Compare any two graphics cards:
Radeon HD 5850 vs Radeon HD 6570 (OEM) 2GB
IntroThe Radeon HD 5850 comes with a clock speed of 725 MHz and a GDDR5 memory speed of 1000 MHz. It also uses a 256-bit bus, and makes use of a 40 nm design. It features 1440(288x5) SPUs, 72 Texture Address Units, and 32 ROPs.
Compare those specs to the Radeon HD 6570 (OEM) 2GB, which features a core clock frequency of 650 MHz and a GDDR5 memory frequency of 1000 MHz. It also features a 128-bit bus, and uses a 40 nm design. It features 480 SPUs, 24 Texture Address Units, and 8 Raster Operation Units.
Power Usage and Theoretical Benchmarks
Power Consumption (Max TDP)
The Radeon HD 5850 should theoretically be quite a bit faster than the Radeon HD 6570 (OEM) 2GB overall. (explain)
Texel RateThe Radeon HD 5850 is a lot (more or less 235%) more effective at AF than the Radeon HD 6570 (OEM) 2GB. (explain)
Pixel RateIf running with a high screen resolution is important to you, then the Radeon HD 5850 is the winner, by a large margin. (explain)
Please note that the above 'benchmarks' are all just theoretical - the results were calculated based on the card's specifications, and real-world performance may (and probably will) vary at least a bit.
Please note that the price comparisons are based on search keywords - sometimes it might show cards with very similar names that are not exactly the same as the one chosen in the comparison. We do try to filter out the wrong results as best we can, though.
Memory Bandwidth: Memory bandwidth is the maximum amount of data (counted in MB per second) that can be transported over the external memory interface within a second. It is calculated by multiplying the card's bus width by its memory speed. In the case of DDR type memory, the result should be multiplied by 2 again. If DDR5, multiply by ANOTHER 2x. The better the memory bandwidth, the faster the card will be in general. It especially helps with anti-aliasing, High Dynamic Range and higher screen resolutions.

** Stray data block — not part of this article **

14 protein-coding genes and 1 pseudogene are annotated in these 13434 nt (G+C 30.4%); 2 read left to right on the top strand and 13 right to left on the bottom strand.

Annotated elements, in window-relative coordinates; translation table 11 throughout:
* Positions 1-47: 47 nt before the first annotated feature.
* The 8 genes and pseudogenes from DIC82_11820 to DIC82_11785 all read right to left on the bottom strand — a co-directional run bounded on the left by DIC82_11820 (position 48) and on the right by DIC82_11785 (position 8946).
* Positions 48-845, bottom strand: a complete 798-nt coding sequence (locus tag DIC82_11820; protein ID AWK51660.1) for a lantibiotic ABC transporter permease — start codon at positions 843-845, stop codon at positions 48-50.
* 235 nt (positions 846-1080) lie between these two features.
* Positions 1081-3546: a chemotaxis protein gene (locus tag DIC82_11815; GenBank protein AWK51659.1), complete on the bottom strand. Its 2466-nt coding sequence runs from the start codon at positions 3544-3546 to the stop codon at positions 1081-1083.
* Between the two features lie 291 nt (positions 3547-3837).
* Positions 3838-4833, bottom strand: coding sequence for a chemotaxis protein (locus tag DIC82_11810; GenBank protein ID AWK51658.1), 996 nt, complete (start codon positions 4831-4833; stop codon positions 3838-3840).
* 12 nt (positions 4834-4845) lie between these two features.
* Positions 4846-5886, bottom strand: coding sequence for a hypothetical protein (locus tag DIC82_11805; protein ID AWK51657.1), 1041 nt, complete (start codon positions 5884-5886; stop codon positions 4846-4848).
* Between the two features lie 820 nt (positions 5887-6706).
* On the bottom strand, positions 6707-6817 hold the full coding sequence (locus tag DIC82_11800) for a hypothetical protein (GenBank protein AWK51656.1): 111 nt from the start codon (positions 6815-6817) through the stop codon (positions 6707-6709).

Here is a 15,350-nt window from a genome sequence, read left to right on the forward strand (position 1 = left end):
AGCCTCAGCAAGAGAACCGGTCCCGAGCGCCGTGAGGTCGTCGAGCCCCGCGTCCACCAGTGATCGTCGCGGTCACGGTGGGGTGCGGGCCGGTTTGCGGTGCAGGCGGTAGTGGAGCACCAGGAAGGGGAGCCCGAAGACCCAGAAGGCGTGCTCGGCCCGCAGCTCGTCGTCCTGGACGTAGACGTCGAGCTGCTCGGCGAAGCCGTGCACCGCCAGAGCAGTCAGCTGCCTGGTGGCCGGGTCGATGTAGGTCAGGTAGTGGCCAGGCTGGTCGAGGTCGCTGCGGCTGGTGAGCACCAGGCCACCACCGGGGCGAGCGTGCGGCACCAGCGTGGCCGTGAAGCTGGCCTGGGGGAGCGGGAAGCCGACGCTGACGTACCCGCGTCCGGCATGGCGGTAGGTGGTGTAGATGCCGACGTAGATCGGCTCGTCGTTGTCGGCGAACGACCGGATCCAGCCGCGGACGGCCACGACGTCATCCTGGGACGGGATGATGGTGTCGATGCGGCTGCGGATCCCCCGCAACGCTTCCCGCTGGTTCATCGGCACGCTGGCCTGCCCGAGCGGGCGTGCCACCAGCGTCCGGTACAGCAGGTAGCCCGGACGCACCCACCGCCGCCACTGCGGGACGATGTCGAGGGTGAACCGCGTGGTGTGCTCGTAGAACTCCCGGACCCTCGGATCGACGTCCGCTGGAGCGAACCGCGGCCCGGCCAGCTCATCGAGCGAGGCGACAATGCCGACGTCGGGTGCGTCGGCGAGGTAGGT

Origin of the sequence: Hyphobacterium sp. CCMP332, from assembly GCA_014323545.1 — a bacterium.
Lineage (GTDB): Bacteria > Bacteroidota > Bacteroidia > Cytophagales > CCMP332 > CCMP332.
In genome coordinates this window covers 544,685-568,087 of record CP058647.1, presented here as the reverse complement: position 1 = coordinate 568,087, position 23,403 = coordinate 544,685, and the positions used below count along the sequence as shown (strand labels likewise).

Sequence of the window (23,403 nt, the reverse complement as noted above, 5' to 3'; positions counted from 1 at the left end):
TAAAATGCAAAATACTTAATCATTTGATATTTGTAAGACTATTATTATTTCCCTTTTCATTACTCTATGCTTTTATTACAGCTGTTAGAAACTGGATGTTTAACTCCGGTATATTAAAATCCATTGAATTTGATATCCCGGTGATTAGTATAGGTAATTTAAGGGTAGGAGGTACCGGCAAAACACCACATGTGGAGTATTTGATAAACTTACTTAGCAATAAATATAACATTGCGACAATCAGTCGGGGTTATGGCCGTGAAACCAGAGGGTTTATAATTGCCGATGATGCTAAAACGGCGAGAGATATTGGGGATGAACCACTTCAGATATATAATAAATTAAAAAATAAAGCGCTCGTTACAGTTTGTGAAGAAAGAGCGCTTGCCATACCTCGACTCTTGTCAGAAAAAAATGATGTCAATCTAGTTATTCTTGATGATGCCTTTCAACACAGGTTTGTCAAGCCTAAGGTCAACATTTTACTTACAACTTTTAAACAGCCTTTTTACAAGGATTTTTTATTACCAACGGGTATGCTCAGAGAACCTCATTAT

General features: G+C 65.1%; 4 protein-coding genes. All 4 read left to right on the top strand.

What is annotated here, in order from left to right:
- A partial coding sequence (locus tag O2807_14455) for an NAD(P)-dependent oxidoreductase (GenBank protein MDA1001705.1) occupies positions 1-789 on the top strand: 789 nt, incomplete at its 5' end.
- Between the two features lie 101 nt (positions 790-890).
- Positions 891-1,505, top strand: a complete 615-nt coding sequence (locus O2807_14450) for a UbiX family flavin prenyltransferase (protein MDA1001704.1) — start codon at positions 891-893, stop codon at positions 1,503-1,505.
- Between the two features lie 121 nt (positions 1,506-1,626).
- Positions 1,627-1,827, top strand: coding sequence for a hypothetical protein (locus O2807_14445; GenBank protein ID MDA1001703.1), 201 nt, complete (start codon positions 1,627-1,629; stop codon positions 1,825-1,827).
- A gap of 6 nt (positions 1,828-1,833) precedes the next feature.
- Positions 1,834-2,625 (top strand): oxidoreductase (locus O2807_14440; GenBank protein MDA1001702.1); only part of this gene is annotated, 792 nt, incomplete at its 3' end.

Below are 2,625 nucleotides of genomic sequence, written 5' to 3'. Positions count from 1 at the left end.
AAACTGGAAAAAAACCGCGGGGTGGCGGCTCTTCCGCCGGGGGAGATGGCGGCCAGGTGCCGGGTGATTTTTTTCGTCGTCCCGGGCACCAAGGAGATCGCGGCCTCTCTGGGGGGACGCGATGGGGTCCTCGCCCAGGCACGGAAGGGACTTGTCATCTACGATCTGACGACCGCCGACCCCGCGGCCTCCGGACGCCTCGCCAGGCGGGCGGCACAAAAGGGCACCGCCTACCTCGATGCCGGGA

Texel Rate: Texel rate is the maximum amount of texture map elements (texels) that are applied in one second. This is worked out by multiplying the total number of texture units by the core clock speed of the chip. The higher the texel rate, the better the video card will be at texture filtering (anisotropic filtering - AF). It is measured in millions of texels processed in one second.
Pixel Rate: Pixel rate is the most pixels that the graphics chip can possibly write to the local memory in one second - measured in millions of pixels per second. The number is calculated by multiplying the amount of Render Output Units by the the core speed of the card. ROPs (Raster Operations Pipelines - sometimes also referred to as Render Output Units) are responsible for drawing the pixels (image) on the screen. The actual pixel output rate is also dependant on many other factors, most notably the memory bandwidth - the lower the memory bandwidth is, the lower the potential to reach the max fill rate.